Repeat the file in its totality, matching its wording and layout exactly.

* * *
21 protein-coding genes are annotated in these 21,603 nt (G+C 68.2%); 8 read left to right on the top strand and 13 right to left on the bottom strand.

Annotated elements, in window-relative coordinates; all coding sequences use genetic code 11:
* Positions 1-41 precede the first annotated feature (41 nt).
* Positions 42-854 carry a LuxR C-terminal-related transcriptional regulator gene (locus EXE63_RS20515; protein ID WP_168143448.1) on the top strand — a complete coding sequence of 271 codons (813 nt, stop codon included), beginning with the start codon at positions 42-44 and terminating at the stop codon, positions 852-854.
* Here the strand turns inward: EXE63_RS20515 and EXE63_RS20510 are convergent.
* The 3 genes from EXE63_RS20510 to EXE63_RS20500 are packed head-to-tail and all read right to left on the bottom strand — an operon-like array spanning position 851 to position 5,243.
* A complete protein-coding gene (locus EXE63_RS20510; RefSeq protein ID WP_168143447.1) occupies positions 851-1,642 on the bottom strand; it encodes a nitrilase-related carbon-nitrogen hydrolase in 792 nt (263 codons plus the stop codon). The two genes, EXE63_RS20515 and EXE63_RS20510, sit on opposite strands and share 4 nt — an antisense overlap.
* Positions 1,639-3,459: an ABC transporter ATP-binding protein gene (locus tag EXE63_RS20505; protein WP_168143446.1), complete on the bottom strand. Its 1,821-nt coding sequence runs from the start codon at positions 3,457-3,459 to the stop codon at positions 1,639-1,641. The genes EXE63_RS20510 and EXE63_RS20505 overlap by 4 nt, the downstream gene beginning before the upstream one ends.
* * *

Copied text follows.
21 protein-coding genes are annotated in these 21,603 nt (G+C 68.2%); 8 read left to right on the top strand and 13 right to left on the bottom strand.

Annotated elements, in window-relative coordinates; all coding sequences use genetic code 11:
* Positions 1-41 precede the first annotated feature (41 nt).
* Positions 42-854 carry a LuxR C-terminal-related transcriptional regulator gene (locus EXE63_RS20515; protein ID WP_168143448.1) on the top strand — a complete coding sequence of 271 codons (813 nt, stop codon included), beginning with the start codon at positions 42-44 and terminating at the stop codon, positions 852-854.
* Here the strand turns inward: EXE63_RS20515 and EXE63_RS20510 are convergent.
* The 3 genes from EXE63_RS20510 to EXE63_RS20500 are packed head-to-tail and all read right to left on the bottom strand — an operon-like array spanning position 851 to position 5,243.
* A complete protein-coding gene (locus EXE63_RS20510; RefSeq protein ID WP_168143447.1) occupies positions 851-1,642 on the bottom strand; it encodes a nitrilase-related carbon-nitrogen hydrolase in 792 nt (263 codons plus the stop codon). The two genes, EXE63_RS20515 and EXE63_RS20510, sit on opposite strands and share 4 nt — an antisense overlap.
* Positions 1,639-3,459: an ABC transporter ATP-binding protein gene (locus tag EXE63_RS20505; protein WP_168143446.1), complete on the bottom strand. Its 1,821-nt coding sequence runs from the start codon at positions 3,457-3,459 to the stop codon at positions 1,639-1,641. The genes EXE63_RS20510 and EXE63_RS20505 overlap by 4 nt, the downstream gene beginning before the upstream one ends.